The team looked at the relationship between moderate-to-vigorous physical activity, all causes of death, and major adverse cardiovascular events. They included heart attacks, strokes, chronic and acute heart failure, and any major heart or chest-related surgeries, such as heart transplants and heart bypass surgeries, in their analysis of major adverse cardiovascular events.
Researchers found that overall, moderate-to-vigorous physical activity had links to lower all-cause mortality and major adverse cardiovascular events. But they also found that it was most beneficial to the group of participants that already had CVD.
Study first author, Dr. Esmée Bakker, explained to Medical News Today that “for healthy individuals and those with cardiovascular risk factors, such as hypertension and diabetes, we found that increasing exercise volumes led to a gradual risk reduction up to a point at which a plateau occurs.”
Dr. Bakker went on to explain that this result was different for participants who already had CVD:
“Cardiovascular disease patients demonstrated a different pattern, however, with every increase in physical activity volume leading to a further risk reduction of mortality and cardiovascular events. This finding emphasizes that more exercise is better for [CVD] patients.”
Researchers also found that moderate-to-vigorous physical activity that participants did in their leisure time was associated with the highest level of health benefits. Nonleisure moderate-to-vigorous physical activity was associated with some health benefits, and occupational moderate-to-vigorous physical activity was associated with no benefits.
Overall, the researchers concluded that physical activity recommendations should consider cardiovascular health status and the physical activity’s — leisure versus nonleisure — nature.
Study limitations and continued research
However, the study did have some limitations. First of all, the research was observational, meaning it cannot prove that higher physical activity prevents mortality or adverse cardiovascular events. Secondly, some of the data were self-reported, which runs the risk of inaccurate data collection.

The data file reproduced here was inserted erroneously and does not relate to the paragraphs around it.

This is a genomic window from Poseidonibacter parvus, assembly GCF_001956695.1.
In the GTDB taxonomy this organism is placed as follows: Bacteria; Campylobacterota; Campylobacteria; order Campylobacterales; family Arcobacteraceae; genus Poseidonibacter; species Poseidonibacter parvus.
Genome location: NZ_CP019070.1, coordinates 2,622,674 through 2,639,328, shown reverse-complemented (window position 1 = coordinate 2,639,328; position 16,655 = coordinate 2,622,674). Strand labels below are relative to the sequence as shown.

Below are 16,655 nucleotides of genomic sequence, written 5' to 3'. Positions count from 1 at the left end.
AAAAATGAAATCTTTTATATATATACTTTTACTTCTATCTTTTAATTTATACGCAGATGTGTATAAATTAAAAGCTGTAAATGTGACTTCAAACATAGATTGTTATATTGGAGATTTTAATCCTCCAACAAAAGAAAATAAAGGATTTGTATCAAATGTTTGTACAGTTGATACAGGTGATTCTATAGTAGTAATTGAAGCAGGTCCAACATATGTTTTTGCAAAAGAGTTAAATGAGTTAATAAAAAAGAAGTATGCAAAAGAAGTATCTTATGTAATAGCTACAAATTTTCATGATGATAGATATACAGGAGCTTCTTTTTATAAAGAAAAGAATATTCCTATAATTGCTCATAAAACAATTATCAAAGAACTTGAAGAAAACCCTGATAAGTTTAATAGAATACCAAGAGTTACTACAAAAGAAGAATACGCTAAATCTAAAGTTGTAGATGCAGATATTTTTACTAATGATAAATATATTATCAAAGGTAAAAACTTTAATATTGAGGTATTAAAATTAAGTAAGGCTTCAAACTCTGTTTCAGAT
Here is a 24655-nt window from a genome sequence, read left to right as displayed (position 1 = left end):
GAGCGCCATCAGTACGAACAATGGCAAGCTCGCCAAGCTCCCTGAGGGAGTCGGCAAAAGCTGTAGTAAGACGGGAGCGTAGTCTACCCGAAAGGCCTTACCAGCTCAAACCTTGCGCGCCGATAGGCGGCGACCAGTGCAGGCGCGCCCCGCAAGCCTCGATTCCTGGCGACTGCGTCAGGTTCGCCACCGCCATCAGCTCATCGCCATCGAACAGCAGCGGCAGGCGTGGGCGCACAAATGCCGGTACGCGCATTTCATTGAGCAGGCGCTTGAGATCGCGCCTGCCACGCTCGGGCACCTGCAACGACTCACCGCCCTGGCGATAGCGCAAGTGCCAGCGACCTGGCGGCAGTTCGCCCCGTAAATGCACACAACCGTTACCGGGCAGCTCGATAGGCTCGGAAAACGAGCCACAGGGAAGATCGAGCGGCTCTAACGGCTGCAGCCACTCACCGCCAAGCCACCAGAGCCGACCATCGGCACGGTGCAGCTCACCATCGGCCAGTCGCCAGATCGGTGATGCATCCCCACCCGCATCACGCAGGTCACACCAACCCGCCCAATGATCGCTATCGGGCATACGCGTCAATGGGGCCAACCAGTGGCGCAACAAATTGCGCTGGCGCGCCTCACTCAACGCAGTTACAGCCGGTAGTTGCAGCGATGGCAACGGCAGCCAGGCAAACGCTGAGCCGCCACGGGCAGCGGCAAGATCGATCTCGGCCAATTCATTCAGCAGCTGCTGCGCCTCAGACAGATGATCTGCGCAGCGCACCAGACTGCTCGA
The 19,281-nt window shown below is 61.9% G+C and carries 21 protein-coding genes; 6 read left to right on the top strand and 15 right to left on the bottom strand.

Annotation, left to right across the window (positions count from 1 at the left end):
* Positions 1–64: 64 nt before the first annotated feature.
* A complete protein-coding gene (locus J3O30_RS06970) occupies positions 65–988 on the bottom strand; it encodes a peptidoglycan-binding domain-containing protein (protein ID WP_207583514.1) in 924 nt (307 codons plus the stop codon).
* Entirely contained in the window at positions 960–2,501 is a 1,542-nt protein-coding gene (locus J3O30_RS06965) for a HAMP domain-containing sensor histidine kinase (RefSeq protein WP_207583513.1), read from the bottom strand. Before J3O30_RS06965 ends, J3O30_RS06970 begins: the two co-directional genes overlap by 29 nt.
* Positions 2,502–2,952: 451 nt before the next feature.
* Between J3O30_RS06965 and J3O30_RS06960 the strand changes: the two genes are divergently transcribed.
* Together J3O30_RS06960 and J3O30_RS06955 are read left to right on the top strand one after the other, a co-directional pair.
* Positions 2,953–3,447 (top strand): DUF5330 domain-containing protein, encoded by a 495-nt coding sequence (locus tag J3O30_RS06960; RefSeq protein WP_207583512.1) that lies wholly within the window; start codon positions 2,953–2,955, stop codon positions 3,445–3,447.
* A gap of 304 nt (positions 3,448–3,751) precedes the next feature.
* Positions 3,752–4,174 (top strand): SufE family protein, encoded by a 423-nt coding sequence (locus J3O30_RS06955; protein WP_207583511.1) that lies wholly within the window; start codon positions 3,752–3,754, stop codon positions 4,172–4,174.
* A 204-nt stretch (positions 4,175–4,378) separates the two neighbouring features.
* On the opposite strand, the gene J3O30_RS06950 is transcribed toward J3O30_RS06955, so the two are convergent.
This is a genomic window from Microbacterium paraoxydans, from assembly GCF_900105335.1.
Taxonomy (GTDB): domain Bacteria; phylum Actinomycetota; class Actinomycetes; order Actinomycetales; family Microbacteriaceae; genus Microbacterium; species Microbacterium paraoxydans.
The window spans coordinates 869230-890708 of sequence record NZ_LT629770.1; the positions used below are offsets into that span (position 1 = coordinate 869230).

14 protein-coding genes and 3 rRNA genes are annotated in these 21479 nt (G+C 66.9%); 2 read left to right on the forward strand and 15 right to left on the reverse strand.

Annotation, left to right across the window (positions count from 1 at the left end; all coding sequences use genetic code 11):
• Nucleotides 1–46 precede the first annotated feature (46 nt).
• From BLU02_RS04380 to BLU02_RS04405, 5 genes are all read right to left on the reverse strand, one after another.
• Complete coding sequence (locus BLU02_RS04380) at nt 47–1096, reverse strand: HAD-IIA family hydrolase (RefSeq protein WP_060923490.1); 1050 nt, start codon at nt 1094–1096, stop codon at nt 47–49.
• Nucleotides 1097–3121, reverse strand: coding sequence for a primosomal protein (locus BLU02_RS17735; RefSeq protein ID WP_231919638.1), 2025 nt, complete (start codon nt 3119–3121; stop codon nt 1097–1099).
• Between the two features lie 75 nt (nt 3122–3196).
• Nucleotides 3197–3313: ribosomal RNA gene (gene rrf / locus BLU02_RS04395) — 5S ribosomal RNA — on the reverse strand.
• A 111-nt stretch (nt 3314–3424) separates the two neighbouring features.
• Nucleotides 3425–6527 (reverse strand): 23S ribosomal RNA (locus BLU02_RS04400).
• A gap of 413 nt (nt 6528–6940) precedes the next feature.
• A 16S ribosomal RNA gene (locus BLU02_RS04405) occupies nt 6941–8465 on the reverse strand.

Dr. Edo Paz, cardiology specialist VP of Medical at K Health, noted the following study limitations to MNT:
“First off, activity level is self-reported, which can be inaccurate. Another key limitation of this study is that it is an observational study and thus limited by confounding. That means that exercise may be highly correlated with another factor (like weight, nutritional status, etc.), and it is actually that other factor that predicts cardiovascular events. Although the authors tried to account for these confounding factors, it is not possible to collect or control for them all.”
Finally, the authors did not examine the impact of light intensity physical activity — the study specifically examined moderate-to-vigorous physical activity.
The researchers note that other studies have looked at how doing some physical activity is better than doing none at all. They note that starting with lower levels of physical activity can help some people increase their regular physical activity level.
It is also important to remember that everyone is different, and physical activity levels will look different for different people.
Dr. Paz told MNT: “It seems clear that physical activity is an important part of a healthy lifestyle, which is why the American Heart Association (AHA) recommends getting 150 minutes per week of moderate-intensity aerobic activity or 75 minutes per week of vigorous aerobic activity. However, this study indicates that these recommendations should always be personalized.”
Overall, the results indicate that physical activity recommendations should take into account a person’s cardiovascular health.
Dr. Bakker explained that the “outcomes from this study are useful to further optimize physical activity recommendations by taking cardiovascular health status into account so that every individual, irrespective of cardiovascular health status, can optimally benefit from a physically active lifestyle.”
Further research would include looking at how to implement the best exercise plans for people with CVD.
Cardiology specialist Prof. Bernard Cheung — Sun Chieh Yeh Heart Foundation professor in Cardiovascular Therapeutics at the University of Hong Kong Faculty of Medicine — explained to MNT that “caution should be exercised before getting cardiovascular disease patients to exercise to their limits […] more research is needed on what exercise programs are best for patients with different forms of cardiovascular disease (e.g., angina, heart failure).”
“The present study highlights the importance of evidence-based recommendations in this area,” he noted.